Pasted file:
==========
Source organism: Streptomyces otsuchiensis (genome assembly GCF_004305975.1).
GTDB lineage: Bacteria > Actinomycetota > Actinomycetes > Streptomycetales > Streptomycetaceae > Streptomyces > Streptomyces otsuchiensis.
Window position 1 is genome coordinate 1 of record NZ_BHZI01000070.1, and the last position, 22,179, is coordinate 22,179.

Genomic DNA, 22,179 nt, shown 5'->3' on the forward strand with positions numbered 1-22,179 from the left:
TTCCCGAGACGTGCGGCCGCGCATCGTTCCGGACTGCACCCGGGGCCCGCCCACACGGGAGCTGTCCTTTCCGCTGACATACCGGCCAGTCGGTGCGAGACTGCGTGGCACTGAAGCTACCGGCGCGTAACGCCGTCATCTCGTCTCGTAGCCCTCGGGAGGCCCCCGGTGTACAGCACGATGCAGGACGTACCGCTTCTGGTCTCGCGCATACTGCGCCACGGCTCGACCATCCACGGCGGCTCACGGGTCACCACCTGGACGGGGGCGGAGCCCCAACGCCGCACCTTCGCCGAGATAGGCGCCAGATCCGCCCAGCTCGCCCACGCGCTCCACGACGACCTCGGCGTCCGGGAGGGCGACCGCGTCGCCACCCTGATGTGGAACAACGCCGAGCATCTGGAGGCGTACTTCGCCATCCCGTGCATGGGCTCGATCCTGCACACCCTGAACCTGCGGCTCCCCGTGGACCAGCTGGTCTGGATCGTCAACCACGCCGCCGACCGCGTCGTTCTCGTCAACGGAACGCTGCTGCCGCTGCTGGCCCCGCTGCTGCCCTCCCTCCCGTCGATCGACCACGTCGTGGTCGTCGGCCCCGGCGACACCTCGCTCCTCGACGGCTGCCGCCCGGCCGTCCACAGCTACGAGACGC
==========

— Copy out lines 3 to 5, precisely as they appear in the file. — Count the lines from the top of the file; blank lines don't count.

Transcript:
Window position 1 is genome coordinate 1 of record NZ_BHZI01000070.1, and the last position, 22,179, is coordinate 22,179.

Genomic DNA, 22,179 nt, shown 5'->3' on the forward strand with positions numbered 1-22,179 from the left:
TTCCCGAGACGTGCGGCCGCGCATCGTTCCGGACTGCACCCGGGGCCCGCCCACACGGGAGCTGTCCTTTCCGCTGACATACCGGCCAGTCGGTGCGAGACTGCGTGGCACTGAAGCTACCGGCGCGTAACGCCGTCATCTCGTCTCGTAGCCCTCGGGAGGCCCCCGGTGTACAGCACGATGCAGGACGTACCGCTTCTGGTCTCGCGCATACTGCGCCACGGCTCGACCATCCACGGCGGCTCACGGGTCACCACCTGGACGGGGGCGGAGCCCCAACGCCGCACCTTCGCCGAGATAGGCGCCAGATCCGCCCAGCTCGCCCACGCGCTCCACGACGACCTCGGCGTCCGGGAGGGCGACCGCGTCGCCACCCTGATGTGGAACAACGCCGAGCATCTGGAGGCGTACTTCGCCATCCCGTGCATGGGCTCGATCCTGCACACCCTGAACCTGCGGCTCCCCGTGGACCAGCTGGTCTGGATCGTCAACCACGCCGCCGACCGCGTCGTTCTCGTCAACGGAACGCTGCTGCCGCTGCTGGCCCCGCTGCTGCCCTCCCTCCCGTCGATCGACCACGTCGTGGTCGTCGGCCCCGGCGACACCTCGCTCCTCGACGGCTGCCGCCCGGCCGTCCACAGCTACGAGACGC